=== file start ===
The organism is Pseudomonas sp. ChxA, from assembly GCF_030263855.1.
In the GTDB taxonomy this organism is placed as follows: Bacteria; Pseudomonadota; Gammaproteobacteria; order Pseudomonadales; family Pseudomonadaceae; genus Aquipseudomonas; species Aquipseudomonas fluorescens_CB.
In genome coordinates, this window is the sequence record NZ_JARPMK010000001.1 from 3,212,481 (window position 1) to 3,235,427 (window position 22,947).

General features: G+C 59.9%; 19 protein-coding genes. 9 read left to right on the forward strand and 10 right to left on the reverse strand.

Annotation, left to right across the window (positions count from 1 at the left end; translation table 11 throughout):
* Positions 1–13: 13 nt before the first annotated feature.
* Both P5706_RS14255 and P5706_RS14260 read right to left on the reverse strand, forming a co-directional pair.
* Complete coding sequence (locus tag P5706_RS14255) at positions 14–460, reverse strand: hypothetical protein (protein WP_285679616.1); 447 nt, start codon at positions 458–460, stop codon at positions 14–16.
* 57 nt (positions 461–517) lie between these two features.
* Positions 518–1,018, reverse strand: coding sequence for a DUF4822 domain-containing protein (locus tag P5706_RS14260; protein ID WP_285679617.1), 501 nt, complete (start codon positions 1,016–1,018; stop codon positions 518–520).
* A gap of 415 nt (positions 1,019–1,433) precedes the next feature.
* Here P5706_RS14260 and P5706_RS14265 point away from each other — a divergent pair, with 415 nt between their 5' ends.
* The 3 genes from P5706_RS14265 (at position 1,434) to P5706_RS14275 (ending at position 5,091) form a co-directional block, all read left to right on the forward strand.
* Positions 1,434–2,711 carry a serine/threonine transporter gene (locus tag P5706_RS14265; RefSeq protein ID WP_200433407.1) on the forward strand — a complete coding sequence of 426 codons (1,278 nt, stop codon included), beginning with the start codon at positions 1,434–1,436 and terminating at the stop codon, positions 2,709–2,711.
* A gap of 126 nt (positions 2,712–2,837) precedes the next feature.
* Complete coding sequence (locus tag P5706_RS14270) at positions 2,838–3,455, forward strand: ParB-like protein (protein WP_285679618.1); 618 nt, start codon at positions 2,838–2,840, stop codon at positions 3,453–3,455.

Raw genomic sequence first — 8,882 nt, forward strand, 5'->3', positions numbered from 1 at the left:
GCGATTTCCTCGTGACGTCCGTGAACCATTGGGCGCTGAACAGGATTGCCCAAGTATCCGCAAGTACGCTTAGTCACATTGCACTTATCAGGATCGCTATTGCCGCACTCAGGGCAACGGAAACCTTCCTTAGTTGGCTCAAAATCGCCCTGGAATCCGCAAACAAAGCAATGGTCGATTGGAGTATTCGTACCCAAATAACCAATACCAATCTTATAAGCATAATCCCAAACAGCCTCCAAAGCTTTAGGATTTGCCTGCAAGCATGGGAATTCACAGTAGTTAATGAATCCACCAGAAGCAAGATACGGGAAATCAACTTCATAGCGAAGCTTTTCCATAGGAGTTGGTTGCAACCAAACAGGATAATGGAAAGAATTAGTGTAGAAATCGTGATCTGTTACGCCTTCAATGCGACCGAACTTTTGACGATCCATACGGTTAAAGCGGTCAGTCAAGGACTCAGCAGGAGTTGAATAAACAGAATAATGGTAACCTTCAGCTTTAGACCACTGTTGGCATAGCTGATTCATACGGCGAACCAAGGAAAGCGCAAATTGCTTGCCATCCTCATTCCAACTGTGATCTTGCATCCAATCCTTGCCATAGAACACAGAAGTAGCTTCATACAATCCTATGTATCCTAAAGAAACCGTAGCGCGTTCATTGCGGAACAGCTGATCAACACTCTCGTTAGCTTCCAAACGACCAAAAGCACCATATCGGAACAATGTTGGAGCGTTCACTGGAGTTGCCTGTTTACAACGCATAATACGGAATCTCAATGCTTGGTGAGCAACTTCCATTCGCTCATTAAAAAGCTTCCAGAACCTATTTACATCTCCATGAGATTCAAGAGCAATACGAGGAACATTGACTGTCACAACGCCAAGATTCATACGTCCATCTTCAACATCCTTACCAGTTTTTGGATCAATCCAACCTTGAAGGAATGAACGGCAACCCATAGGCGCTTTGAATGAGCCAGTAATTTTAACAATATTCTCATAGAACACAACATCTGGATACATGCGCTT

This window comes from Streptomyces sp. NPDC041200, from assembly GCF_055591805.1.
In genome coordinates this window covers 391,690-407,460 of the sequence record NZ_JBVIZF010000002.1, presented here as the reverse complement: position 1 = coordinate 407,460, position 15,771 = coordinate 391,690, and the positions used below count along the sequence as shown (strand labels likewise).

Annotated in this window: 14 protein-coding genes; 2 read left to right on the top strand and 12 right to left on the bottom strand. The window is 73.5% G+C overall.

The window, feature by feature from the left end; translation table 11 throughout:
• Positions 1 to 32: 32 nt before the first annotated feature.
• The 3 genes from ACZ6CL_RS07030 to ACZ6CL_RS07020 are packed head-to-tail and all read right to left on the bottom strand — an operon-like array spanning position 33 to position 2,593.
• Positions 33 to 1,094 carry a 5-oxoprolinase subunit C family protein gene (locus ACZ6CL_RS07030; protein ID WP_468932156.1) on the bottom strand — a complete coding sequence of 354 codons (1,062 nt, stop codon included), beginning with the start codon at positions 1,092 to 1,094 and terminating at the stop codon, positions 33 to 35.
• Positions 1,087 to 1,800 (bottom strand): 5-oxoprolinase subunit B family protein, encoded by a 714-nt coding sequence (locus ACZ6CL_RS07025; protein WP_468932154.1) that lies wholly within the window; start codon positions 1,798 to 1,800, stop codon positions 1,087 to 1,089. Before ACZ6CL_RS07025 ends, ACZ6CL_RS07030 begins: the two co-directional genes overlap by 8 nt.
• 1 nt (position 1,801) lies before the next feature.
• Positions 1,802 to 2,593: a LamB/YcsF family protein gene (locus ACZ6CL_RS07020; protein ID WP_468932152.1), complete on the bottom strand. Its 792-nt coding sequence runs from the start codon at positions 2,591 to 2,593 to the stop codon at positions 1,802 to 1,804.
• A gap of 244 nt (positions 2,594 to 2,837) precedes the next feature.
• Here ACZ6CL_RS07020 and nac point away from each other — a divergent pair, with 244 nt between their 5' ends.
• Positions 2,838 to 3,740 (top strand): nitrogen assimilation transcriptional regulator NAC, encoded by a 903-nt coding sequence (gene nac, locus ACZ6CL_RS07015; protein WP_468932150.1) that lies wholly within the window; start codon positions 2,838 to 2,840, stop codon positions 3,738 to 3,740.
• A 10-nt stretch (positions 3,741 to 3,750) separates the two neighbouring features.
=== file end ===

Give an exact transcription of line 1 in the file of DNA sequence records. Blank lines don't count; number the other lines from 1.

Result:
The organism is Pseudomonas sp. ChxA, from assembly GCF_030263855.1.